In 2015, Apple introduced Universal Links on iOS 9 as its solution to deep linking and convoluted URI schemes. Universal Links serve as standard web links (i.e., www.branch.io), but point to a website page and content in the app. This standard was invented to provide developers with a graceful fallback if the app was not installed on a user's phone, and to remove URI schemes from the mobile ecosystem.
Before Universal Links, the primary mechanism to open up an app when it was installed was redirecting to an app’s URI scheme in Safari. This put the routing logic in Safari, but there was no way to check if the app was installed or not. This meant that developers would try to call the URI scheme 100% of the time, in the off chance that the app was installed, then fallback gracefully to the App Store when not using a timer.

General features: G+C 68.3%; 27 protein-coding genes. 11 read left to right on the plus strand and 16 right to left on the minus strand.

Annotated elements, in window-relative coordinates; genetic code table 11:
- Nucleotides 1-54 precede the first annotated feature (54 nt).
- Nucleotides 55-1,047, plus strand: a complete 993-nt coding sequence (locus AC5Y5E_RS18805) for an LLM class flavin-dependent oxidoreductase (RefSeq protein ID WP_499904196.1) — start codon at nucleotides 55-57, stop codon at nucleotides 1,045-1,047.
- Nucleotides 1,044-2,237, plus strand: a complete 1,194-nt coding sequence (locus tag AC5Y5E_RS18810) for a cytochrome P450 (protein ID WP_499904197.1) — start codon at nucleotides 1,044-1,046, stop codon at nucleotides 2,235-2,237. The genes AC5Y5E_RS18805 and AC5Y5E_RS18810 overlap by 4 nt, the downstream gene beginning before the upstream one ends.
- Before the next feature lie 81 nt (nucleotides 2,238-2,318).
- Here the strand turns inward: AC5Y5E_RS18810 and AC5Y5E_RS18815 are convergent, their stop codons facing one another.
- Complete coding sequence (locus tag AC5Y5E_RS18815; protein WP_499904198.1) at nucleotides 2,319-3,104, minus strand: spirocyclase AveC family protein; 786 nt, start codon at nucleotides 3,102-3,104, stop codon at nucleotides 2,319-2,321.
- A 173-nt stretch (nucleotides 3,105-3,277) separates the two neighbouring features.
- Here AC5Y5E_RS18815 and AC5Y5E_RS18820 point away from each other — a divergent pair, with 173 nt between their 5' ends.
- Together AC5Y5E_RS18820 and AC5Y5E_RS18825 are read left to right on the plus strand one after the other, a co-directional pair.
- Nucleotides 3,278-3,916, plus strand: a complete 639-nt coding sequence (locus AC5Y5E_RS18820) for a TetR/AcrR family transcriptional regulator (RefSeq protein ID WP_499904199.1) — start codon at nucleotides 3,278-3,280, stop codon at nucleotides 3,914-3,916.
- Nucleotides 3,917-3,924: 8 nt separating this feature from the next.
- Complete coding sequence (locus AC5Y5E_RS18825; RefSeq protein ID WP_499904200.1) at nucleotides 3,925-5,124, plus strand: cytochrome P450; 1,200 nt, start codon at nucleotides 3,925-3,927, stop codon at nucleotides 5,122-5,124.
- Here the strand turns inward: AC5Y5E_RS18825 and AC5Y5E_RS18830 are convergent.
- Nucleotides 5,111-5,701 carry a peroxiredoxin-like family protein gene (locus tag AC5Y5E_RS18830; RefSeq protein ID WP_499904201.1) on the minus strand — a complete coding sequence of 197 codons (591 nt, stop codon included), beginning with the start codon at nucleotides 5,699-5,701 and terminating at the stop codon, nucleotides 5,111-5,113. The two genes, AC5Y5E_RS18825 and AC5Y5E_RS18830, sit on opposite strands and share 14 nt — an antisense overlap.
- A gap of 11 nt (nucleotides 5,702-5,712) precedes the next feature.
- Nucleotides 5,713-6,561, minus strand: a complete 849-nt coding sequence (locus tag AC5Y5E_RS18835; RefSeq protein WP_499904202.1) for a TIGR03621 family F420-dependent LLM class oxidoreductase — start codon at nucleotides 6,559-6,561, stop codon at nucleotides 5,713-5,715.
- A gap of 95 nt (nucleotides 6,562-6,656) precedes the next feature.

Universal Links were intended to fix this. Instead of opening up Safari first when a link is clicked, iOS will check if a Universal Link has been registered for the domain associated with the link, then check if the corresponding app is installed. If the app is currently installed, it will be opened. If it’s not, Safari will open and the http(s):// link will load.
Functionally, Universal Links allows you have a single link that will either open your app or open your mobile site. Here is a Guide to Implementing Universal Links.
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